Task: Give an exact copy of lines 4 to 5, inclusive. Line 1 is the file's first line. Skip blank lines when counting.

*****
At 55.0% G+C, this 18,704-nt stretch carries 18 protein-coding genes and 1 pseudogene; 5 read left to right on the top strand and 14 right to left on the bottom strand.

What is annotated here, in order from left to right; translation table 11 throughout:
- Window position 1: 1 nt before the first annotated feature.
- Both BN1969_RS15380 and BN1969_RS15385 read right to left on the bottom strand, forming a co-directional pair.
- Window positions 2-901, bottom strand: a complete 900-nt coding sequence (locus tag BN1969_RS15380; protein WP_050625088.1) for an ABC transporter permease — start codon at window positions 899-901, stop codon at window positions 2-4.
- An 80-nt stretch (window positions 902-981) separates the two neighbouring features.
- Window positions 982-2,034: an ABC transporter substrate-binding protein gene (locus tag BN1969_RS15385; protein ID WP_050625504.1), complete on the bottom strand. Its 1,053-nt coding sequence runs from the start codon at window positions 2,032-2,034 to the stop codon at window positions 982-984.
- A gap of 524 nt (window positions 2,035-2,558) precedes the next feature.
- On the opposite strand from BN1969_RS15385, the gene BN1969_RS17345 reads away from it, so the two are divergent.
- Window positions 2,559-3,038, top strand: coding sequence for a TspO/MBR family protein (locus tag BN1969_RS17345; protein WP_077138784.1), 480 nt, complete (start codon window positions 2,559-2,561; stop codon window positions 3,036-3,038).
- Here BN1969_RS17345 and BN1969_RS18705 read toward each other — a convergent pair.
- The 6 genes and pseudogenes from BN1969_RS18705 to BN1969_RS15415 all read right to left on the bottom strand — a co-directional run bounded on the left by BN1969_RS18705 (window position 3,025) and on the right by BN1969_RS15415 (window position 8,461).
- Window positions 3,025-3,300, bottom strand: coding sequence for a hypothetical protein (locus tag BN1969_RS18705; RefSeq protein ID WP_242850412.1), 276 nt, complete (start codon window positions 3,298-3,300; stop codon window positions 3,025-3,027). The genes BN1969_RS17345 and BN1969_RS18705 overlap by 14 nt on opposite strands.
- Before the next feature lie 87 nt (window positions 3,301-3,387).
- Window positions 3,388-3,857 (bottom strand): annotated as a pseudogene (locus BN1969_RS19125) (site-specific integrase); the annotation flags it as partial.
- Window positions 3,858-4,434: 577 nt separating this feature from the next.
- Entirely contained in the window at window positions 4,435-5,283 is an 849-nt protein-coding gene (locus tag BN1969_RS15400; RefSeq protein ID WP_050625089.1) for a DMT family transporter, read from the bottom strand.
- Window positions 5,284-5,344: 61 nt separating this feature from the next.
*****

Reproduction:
- Both BN1969_RS15380 and BN1969_RS15385 read right to left on the bottom strand, forming a co-directional pair.
- Window positions 2-901, bottom strand: a complete 900-nt coding sequence (locus tag BN1969_RS15380; protein WP_050625088.1) for an ABC transporter permease — start codon at window positions 899-901, stop codon at window positions 2-4.